Appeal from the Order of the Unemployment Compensation Board of Review in case of In Re: Claim of Warren B. Kardon, No. B-138888.
Sidney Baker, for petitioner.
William Kennedy, Assistant Attorney General, with him Gerald Gornish, Acting Attorney General, for respondent.
Judges Mencer, DiSalle and Craig, sitting as a panel of three. Opinion by Judge DiSalle.
This is an appeal of an order of the Unemployment Compensation Board of Review (Board) denying
unemployment benefits to Warren Kardon (Claimant) by reason of a finding that Claimant was self-employed and, therefore, not an employee within the meaning of Section 402(h) of the Unemployment Compensation Law (Law), Act of December 5, 1936, Second Ex. Sess., P.L. (1937) 2897, as amended, 43 P.S. § 802(h). The sole issue presented for consideration is, accordingly, whether this finding of fact is supported by substantial evidence.
Sections 4(i) and 4(l)(2)(B) of the Law, 43 P.S. §§ 753(i) and 753(l)(2)(B), make it clear that a claimant can be classified as self-employed only when the employer establishes that a claimant (a) has been and will continue to be free from control or direction over the performance of his or her services and (b) is customarily engaged in an independent trade. Jochynek v. Unemployment Compensation Board of Review, 32 Pa. Commonwealth Ct. 86, 378 A.2d 490 (1977); Unemployment Compensation Board of Review v. Kessler, 27 Pa. Commonwealth Ct. 1, 365 A.2d 459 (1976). Since we find that the record fails to establish that the employer satisfied condition (a) above, we need not discuss condition (b).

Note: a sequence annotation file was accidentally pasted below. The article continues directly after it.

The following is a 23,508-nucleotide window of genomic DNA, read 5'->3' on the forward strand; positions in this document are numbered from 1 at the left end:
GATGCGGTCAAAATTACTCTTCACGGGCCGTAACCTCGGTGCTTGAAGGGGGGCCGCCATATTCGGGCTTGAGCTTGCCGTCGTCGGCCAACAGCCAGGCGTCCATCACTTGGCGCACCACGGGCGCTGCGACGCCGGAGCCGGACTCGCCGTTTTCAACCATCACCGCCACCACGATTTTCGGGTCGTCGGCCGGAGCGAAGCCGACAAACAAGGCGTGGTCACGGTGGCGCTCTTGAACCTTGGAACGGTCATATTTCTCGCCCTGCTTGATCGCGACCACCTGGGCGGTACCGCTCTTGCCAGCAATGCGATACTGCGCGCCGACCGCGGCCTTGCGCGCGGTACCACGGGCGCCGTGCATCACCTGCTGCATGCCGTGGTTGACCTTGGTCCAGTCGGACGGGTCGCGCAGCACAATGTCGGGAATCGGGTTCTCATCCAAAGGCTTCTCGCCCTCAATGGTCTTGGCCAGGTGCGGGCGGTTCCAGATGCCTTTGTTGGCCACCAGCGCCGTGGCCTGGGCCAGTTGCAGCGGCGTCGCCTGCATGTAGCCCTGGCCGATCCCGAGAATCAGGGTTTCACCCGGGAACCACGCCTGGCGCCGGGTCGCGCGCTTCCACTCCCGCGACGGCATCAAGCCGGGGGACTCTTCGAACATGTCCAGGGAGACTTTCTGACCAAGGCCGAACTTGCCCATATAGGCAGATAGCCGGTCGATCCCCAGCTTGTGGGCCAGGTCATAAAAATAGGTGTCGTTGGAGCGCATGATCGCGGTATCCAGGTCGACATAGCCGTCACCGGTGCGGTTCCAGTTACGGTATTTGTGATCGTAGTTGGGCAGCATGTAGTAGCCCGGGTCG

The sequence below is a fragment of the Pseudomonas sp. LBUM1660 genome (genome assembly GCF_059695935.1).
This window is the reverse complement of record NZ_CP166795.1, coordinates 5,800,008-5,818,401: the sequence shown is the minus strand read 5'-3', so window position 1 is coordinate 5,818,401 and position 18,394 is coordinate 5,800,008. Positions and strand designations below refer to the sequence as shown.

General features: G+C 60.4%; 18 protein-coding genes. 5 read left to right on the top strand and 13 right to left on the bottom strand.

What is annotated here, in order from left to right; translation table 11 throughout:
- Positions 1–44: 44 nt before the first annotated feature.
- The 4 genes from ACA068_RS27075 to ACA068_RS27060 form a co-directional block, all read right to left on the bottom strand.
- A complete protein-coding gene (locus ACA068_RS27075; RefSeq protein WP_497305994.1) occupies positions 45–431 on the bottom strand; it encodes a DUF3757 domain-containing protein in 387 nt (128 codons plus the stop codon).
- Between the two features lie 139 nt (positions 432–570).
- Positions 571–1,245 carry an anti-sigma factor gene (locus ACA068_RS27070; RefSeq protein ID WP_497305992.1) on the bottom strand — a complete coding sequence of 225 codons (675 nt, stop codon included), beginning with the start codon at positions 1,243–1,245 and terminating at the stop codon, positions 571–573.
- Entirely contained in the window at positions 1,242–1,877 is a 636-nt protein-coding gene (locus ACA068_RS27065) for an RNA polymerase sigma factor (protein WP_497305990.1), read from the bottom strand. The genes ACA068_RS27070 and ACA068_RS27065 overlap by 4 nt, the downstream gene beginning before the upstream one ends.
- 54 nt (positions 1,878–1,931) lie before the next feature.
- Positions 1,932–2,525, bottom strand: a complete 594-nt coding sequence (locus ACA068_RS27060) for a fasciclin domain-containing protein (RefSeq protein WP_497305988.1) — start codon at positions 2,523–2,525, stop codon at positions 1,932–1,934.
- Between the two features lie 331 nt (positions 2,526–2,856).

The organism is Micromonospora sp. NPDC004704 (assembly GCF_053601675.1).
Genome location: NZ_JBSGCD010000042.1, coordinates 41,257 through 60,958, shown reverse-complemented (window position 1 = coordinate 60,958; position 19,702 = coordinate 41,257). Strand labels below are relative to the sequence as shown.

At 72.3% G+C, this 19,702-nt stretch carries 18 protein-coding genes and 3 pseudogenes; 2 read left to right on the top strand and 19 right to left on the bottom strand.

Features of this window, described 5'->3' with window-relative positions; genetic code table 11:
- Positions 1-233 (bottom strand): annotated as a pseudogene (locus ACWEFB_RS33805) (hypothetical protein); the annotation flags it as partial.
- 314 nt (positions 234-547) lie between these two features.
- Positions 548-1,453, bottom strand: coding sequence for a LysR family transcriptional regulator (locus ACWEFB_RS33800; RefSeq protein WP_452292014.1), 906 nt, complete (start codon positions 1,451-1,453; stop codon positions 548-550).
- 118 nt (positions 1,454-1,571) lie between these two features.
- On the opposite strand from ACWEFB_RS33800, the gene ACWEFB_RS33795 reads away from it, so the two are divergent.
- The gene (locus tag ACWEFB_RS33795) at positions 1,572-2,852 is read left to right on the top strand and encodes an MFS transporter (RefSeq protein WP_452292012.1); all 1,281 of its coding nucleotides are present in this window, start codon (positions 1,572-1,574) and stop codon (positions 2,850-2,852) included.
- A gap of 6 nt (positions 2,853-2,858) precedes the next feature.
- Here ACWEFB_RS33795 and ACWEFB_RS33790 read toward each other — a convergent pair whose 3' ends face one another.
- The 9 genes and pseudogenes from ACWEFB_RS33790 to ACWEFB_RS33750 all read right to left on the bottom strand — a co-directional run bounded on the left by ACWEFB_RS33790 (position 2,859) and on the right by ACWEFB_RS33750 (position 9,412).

In the instant case, it is undisputed that Claimant, a licensed real estate salesman, was subject to the following requirements of his employer. Claimant worked pursuant to a regular weekly schedule assigned to him by his employer. He was required to be in the employer's office during designated hours; to attend weekly meetings; to account for his time on a prescribed form; to sign in or out from work; and to complete and sign a monthly activity sheet which listed his real estate showings, inspections, appointments, and office time. Claimant utilized the employer's office space and was provided with a telephone at the employer's expense. Furthermore, the employer could direct Claimant to show or inspect designated
pieces of property and any listings obtained by Claimant were subject to the employer's approval. Claimant was without authority to negotiate sales commissions, could not accept checks in his own name, and could not advertise listings without the express consent of the employer and, then, only under the employer's name.
While admittedly some of Claimant's activities were not restricted, it is clear that Claimant was not "free" from his employer's control and direction, and was, in fact, subject to substantial restraints. We believe that the finding of fact that Claimant was ...